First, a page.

Not too much knitting to show you this week.  I’ve mostly been working on my Wheaten and it is getting toward the end so I’m going to wait until it is done to show it to you.  This week has been busy doing some fixing and finishing for other knitters.  I blocked some shawls:

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I fixed some puppy-chewed holes:

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Sorry, forgot to take and “after” picture.

I also sewed together and knit the collar of a black pullover sweater.  If you’ve worked with black yarn before, you know how hard it is — like knitting in the dark, really.  So, you’ll understand if I didn’t take a picture, because you wouldn’t really see it.

And this weekend I’ll be working on sewing buttons onto this sweater:

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And knitting a collar onto this sweater:

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And then blocking both of them.

In homesteading news, I canned some applesauce and salsa, and froze more beans and a few peas:

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Then, we started this:

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…which is seriously going to cut into my knitting time.   It’s addicting.  But quality quiet time with my sweetie pie makes up for it!

Grand Champion!

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Just.  Wow.

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That’s my name up there.  Next to the big rosette. I still can’t believe it.  Grand Champion Wool Product.  Best of Fair.   I can’t stop getting teary-eyed when I think about it and I have no idea why.  I teared up when I saw it, I teared up when anyone congratulated me, I teared up when Joan said I made everyone at The Spinning Room proud, I teared up when Kathy said she was proud to know me, and I’m tearing up now while I’m writing about it.  It’s crazy.  I guess I’m pretty proud of myself.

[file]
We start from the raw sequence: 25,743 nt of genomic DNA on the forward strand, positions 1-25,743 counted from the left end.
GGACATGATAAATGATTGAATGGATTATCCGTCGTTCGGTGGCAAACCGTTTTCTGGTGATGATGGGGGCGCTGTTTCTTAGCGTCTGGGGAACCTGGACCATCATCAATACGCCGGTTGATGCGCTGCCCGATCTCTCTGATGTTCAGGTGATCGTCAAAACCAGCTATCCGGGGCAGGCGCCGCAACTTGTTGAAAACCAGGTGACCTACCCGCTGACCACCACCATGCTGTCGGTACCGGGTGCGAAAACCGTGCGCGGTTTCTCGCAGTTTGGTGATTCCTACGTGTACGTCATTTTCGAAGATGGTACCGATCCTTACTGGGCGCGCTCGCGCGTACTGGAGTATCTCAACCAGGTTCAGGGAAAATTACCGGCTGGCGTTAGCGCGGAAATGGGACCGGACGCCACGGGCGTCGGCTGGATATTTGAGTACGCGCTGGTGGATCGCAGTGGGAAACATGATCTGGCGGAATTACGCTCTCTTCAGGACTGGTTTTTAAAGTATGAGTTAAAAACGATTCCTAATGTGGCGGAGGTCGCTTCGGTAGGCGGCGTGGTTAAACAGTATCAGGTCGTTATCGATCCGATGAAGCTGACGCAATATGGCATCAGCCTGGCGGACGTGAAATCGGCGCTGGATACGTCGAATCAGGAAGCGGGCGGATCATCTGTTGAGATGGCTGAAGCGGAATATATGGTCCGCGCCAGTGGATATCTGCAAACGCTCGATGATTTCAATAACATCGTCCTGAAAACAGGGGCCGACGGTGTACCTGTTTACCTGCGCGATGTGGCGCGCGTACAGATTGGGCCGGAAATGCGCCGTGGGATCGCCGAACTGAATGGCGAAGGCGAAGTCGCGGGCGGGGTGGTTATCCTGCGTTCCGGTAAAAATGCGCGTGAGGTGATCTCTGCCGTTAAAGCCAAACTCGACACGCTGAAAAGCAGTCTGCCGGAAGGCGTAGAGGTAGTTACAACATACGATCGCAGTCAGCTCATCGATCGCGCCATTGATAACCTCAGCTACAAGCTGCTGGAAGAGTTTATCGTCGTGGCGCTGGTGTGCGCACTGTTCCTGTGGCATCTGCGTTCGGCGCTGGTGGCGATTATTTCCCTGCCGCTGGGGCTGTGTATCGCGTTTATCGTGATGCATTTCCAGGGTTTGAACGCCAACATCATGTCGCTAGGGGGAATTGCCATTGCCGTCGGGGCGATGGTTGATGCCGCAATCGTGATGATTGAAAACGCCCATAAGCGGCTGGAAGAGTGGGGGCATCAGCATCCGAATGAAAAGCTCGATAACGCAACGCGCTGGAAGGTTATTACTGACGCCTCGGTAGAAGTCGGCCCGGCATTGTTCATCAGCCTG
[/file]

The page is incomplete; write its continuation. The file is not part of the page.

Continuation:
But enough about that.  On to other fair things.  So here are my entered items before:

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And here they are after:

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Not too shabby.  I’m happy with all my other ribbons… one third place and three fifth place.  And I got fourth place in the Spinning Bee contest with 96 yards spun in 30 minutes:

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I spun 72 yards last year so I’m getting better.  My friend/biggest competitor/spinning nemesis Lisa got third!  I have some work to do to beat her next year.

After that excitement, Paul and I did our usual food tour to celebrate:

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I’m not showing you everything we got since that would be embarrassing.  But there may or may not have also been a cider donut and a gyro involved.

We really like to watch the horse competitons:

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And this was there, which I couldn’t watch without shrieking and almost having a heart attack because I was pretty sure they were going to crash so I turned around while Paul watched and narrated what they were doing:

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Could anything beat the excitement of the fair this weekend?  Well, there was the birthday party for my nephew, Nicholas, who turned 16. SIXTEEN.  He is so grown up and I just can’t believe it.  And I forgot to take any pictures.   We had pigs in a blanket and a yummy dessert and he opened presents and we all visited. Those are the pictures you would have seen.  But, I did ask if he wanted me to knit him something for Christmas and his eyes lit up and he enthusiastically said, “YEAH!”  So it was cool that he still wants to wear knitted things from his Auntie Liz.